After a long discussion on the Octagonal church, Miss Bell abruptly states: “The octagonal form is common in Armenia. At Ani it is found frequently” [and, in a footnote cites two archeologists, about one of whom she says that his work contains “good illustrations of the chapels of St. Gregory and of the Redeemer … ”]; at Edgmiatsin a singularly interesting variant has recently been excavated, the martyrium of St. Gregory, which dates from the year 650” and she states in another footnote that “Strzygowski … compares it with the Charlemagne’s church at Aix, which belongs certainly to this group, and may well be due to direct Armenian inspiration.” High praise indeed!
And, she continues, “If I were to draw the definition of the character in Asia Minor yet closer I should say that the peculiarities presented there are applicable to all the architectures of the plateau and shared by Armenia.”
In her discussion about the Vault form, and the dome, Miss Bell says: “There is yet another means of setting the dome upon a square base, the Persian squinch [a type of support], which continued to be employed in Armenia in the seventh and eighth centuries, and in Persia itself till the eleventh.” In her footnote, she cites a source which says, “The squinch is constant in the churches of the Caucasus.” Well, it should be, since many experts credit the Armenian architect with solving the problem of setting a dome on a square base.
When giving some examples of the dome on the square base, she says, “It is to be seen … in a very remarkable church at Khakh, near Diarbekr [sic], which I place in the fourth or early fifth century.” While it is possible that the Persians were erecting structures with a dome, it is highly unlikely that the domed church near Diarbekr was Persian-built! But, I am not an archeologist, nor a historian.
In introducing the topic of Brick and Stone Architecture, Miss Bell begins, “The material used by the builders of the Anatolian plateau is stone; in this respect, as in many others, Asia Minor resembles Central and North Syria and Armenia.” There are no further references to anything Armenian, in this discussion, although one cannot be sure, as she makes so many geographic references that could be to things-Armenian.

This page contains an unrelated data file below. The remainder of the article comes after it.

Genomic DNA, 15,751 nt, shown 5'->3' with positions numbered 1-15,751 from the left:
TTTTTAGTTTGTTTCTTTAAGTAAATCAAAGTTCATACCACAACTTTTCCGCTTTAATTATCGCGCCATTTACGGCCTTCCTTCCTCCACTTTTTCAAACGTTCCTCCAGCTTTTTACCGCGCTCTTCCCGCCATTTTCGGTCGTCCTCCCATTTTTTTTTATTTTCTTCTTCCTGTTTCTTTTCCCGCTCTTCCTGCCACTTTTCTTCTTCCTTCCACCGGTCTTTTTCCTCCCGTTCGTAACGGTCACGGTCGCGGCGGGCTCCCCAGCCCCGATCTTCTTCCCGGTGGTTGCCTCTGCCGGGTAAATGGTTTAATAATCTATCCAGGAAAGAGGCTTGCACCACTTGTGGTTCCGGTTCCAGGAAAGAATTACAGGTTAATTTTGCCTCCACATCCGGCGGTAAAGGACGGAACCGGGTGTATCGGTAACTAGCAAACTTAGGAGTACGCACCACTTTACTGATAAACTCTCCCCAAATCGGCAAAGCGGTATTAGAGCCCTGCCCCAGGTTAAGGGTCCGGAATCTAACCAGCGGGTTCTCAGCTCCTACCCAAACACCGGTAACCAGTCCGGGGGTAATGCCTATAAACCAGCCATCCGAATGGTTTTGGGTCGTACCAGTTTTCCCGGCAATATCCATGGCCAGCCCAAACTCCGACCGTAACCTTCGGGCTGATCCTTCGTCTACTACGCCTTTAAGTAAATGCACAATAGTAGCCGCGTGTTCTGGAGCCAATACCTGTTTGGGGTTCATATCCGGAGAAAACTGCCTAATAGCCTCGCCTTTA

Early in her discussion of Monasteries, she makes the sad comment that “The drawing of these plans [of the monasteries] is neither pleasant nor an easy matter owing to the hopeless state of decay into which most of the monasteries have fallen.” Again, no comment is made as to why.
She goes on to say: “The monastery of Edgmiatsin in Armenia might in its present form rival any of the Carolingian plans [which she had been discussing], and though a great part of it is modern, much is probably rebuilt on older foundations.” Later, discussing the opinions of others about the shape of monasteries, she quotes one who “has declared the oldest monastic plan to have been square; the fortified monasteries of … Armenia (Edgmiatsin) are good examples to prove his case … ”
When she gets around to the discussion of Fortresses and the work of the Emperor Justinian in this regard, she indicates that “His fortresses were set along the confines of the Syrian desert, they watched over the fertile plains of Northern Mesopotamia and guarded the eastern parts of Asia Minor against the mountain tribes of Armenia … ”
She doesn’t explain further that this would be about the first half of the sixth century. Interestingly, and a sidelight, perhaps the “mountain tribes” were fortunate that Justinian settled for fortresses and not an outright war, since one of Justinian’s greatest generals (and who is credited with saving Rome) was Narces [sic], the Armenian-born Persian!
It is just about here that Miss Bell ends her long Part IV. Sir William’s Part V is devoted exclusively to the Greek churches and their (partial) inscriptions and the like.
The 614-page book has no Bibliography (the footnotes will have to serve), and has a ten-page Index which is specialized and very limited. The book is a photographic reproduction of the original and carries no maps, nor did the editors of this edition add any. There are 386 “figures,” both photographs and drawings, almost all of which illustrate details of the structures or ruins shown in the photos.
Although no Armenian inscriptions are shown — only Greek — I suspect that many of the structures referred to may have been Armenian. It is a pity that the pair — so apparently knowledgeable about Armenian church architecture — didn’t visit the obviously Armenian churches of the Ottoman Empire and, especially, Ani, the real site of The Thousand and One Churches.